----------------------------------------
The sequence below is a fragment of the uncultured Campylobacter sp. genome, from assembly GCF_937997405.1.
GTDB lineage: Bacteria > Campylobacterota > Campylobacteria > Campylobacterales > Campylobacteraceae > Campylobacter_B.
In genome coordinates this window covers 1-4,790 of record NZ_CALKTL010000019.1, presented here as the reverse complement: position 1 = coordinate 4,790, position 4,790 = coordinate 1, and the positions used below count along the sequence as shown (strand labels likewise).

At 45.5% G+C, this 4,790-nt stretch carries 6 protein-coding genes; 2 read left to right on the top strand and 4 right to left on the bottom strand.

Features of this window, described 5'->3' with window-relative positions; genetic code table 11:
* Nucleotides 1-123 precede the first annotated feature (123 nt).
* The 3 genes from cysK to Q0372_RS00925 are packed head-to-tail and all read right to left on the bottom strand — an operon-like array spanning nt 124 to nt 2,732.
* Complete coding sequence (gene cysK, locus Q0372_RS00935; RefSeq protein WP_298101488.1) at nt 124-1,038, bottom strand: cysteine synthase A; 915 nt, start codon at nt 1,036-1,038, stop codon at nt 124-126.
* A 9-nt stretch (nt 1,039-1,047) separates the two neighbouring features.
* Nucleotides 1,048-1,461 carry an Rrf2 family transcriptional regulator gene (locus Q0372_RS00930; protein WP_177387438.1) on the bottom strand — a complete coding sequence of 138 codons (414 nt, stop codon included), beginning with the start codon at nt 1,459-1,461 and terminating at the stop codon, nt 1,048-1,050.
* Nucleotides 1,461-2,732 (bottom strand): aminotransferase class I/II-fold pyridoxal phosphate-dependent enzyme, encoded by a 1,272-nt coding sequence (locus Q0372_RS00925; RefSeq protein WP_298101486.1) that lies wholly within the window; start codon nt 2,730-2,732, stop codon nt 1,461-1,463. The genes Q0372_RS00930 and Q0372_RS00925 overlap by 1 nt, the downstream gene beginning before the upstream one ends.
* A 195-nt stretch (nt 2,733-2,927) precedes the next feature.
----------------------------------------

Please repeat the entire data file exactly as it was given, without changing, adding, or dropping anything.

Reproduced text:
The sequence below is a fragment of the uncultured Campylobacter sp. genome, from assembly GCF_937997405.1.
GTDB lineage: Bacteria > Campylobacterota > Campylobacteria > Campylobacterales > Campylobacteraceae > Campylobacter_B.
In genome coordinates this window covers 1-4,790 of record NZ_CALKTL010000019.1, presented here as the reverse complement: position 1 = coordinate 4,790, position 4,790 = coordinate 1, and the positions used below count along the sequence as shown (strand labels likewise).

At 45.5% G+C, this 4,790-nt stretch carries 6 protein-coding genes; 2 read left to right on the top strand and 4 right to left on the bottom strand.

Features of this window, described 5'->3' with window-relative positions; genetic code table 11:
* Nucleotides 1-123 precede the first annotated feature (123 nt).
* The 3 genes from cysK to Q0372_RS00925 are packed head-to-tail and all read right to left on the bottom strand — an operon-like array spanning nt 124 to nt 2,732.
* Complete coding sequence (gene cysK, locus Q0372_RS00935; RefSeq protein WP_298101488.1) at nt 124-1,038, bottom strand: cysteine synthase A; 915 nt, start codon at nt 1,036-1,038, stop codon at nt 124-126.
* A 9-nt stretch (nt 1,039-1,047) separates the two neighbouring features.
* Nucleotides 1,048-1,461 carry an Rrf2 family transcriptional regulator gene (locus Q0372_RS00930; protein WP_177387438.1) on the bottom strand — a complete coding sequence of 138 codons (414 nt, stop codon included), beginning with the start codon at nt 1,459-1,461 and terminating at the stop codon, nt 1,048-1,050.
* Nucleotides 1,461-2,732 (bottom strand): aminotransferase class I/II-fold pyridoxal phosphate-dependent enzyme, encoded by a 1,272-nt coding sequence (locus Q0372_RS00925; RefSeq protein WP_298101486.1) that lies wholly within the window; start codon nt 2,730-2,732, stop codon nt 1,461-1,463. The genes Q0372_RS00930 and Q0372_RS00925 overlap by 1 nt, the downstream gene beginning before the upstream one ends.
* A 195-nt stretch (nt 2,733-2,927) precedes the next feature.